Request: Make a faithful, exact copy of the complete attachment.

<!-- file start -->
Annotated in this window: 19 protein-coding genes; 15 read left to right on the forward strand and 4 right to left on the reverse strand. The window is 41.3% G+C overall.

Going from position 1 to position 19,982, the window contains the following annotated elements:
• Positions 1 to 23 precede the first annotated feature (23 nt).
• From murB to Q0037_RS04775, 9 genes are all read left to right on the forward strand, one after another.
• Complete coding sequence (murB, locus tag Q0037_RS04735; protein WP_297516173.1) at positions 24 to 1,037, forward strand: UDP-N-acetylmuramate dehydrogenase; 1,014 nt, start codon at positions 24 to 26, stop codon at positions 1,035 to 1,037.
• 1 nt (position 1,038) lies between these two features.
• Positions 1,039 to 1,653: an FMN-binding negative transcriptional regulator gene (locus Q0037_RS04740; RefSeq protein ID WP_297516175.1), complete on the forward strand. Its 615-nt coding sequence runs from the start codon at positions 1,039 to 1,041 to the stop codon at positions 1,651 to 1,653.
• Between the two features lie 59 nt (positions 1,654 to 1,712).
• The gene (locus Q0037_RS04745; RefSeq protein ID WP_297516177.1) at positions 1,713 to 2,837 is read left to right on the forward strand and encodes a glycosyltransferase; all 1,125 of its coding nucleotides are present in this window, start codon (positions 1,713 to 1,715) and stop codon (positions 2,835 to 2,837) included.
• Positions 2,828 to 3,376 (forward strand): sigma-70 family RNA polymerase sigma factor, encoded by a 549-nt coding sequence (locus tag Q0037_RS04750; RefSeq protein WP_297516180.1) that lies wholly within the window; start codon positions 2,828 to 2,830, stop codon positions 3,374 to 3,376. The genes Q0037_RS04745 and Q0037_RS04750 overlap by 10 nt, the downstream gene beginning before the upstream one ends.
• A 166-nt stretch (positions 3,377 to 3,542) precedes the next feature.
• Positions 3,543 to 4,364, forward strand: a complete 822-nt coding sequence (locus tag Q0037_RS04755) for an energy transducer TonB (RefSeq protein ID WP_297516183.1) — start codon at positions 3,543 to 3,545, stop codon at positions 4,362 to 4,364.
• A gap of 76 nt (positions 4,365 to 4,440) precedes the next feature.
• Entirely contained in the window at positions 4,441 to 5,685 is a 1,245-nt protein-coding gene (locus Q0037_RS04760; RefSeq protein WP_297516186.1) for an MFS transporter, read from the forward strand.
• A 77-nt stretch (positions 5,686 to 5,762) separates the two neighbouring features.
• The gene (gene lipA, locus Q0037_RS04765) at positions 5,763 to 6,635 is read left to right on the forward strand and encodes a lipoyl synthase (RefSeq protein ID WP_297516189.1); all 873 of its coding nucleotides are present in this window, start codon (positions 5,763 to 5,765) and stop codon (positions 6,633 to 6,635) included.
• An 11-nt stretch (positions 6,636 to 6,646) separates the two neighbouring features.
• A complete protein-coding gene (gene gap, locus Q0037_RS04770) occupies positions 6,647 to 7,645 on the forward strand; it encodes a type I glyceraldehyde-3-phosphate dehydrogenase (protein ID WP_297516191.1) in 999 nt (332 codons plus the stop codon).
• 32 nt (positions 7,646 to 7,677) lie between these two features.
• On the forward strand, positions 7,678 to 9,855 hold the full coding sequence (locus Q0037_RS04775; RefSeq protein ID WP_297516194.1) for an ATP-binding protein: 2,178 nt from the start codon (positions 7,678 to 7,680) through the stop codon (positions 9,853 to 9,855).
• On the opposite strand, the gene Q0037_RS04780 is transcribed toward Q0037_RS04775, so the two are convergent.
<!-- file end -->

Annotated in this window: 19 protein-coding genes; 15 read left to right on the forward strand and 4 right to left on the reverse strand. The window is 41.3% G+C overall.

Going from position 1 to position 19,982, the window contains the following annotated elements:
• Positions 1 to 23 precede the first annotated feature (23 nt).
• From murB to Q0037_RS04775, 9 genes are all read left to right on the forward strand, one after another.
• Complete coding sequence (murB, locus tag Q0037_RS04735; protein WP_297516173.1) at positions 24 to 1,037, forward strand: UDP-N-acetylmuramate dehydrogenase; 1,014 nt, start codon at positions 24 to 26, stop codon at positions 1,035 to 1,037.
• 1 nt (position 1,038) lies between these two features.
• Positions 1,039 to 1,653: an FMN-binding negative transcriptional regulator gene (locus Q0037_RS04740; RefSeq protein ID WP_297516175.1), complete on the forward strand. Its 615-nt coding sequence runs from the start codon at positions 1,039 to 1,041 to the stop codon at positions 1,651 to 1,653.
• Between the two features lie 59 nt (positions 1,654 to 1,712).
• The gene (locus Q0037_RS04745; RefSeq protein ID WP_297516177.1) at positions 1,713 to 2,837 is read left to right on the forward strand and encodes a glycosyltransferase; all 1,125 of its coding nucleotides are present in this window, start codon (positions 1,713 to 1,715) and stop codon (positions 2,835 to 2,837) included.
• Positions 2,828 to 3,376 (forward strand): sigma-70 family RNA polymerase sigma factor, encoded by a 549-nt coding sequence (locus tag Q0037_RS04750; RefSeq protein WP_297516180.1) that lies wholly within the window; start codon positions 2,828 to 2,830, stop codon positions 3,374 to 3,376. The genes Q0037_RS04745 and Q0037_RS04750 overlap by 10 nt, the downstream gene beginning before the upstream one ends.
• A 166-nt stretch (positions 3,377 to 3,542) precedes the next feature.
• Positions 3,543 to 4,364, forward strand: a complete 822-nt coding sequence (locus tag Q0037_RS04755) for an energy transducer TonB (RefSeq protein ID WP_297516183.1) — start codon at positions 3,543 to 3,545, stop codon at positions 4,362 to 4,364.
• A gap of 76 nt (positions 4,365 to 4,440) precedes the next feature.
• Entirely contained in the window at positions 4,441 to 5,685 is a 1,245-nt protein-coding gene (locus Q0037_RS04760; RefSeq protein WP_297516186.1) for an MFS transporter, read from the forward strand.
• A 77-nt stretch (positions 5,686 to 5,762) separates the two neighbouring features.
• The gene (gene lipA, locus Q0037_RS04765) at positions 5,763 to 6,635 is read left to right on the forward strand and encodes a lipoyl synthase (RefSeq protein ID WP_297516189.1); all 873 of its coding nucleotides are present in this window, start codon (positions 5,763 to 5,765) and stop codon (positions 6,633 to 6,635) included.
• An 11-nt stretch (positions 6,636 to 6,646) separates the two neighbouring features.
• A complete protein-coding gene (gene gap, locus Q0037_RS04770) occupies positions 6,647 to 7,645 on the forward strand; it encodes a type I glyceraldehyde-3-phosphate dehydrogenase (protein ID WP_297516191.1) in 999 nt (332 codons plus the stop codon).
• 32 nt (positions 7,646 to 7,677) lie between these two features.
• On the forward strand, positions 7,678 to 9,855 hold the full coding sequence (locus Q0037_RS04775; RefSeq protein ID WP_297516194.1) for an ATP-binding protein: 2,178 nt from the start codon (positions 7,678 to 7,680) through the stop codon (positions 9,853 to 9,855).
• On the opposite strand, the gene Q0037_RS04780 is transcribed toward Q0037_RS04775, so the two are convergent.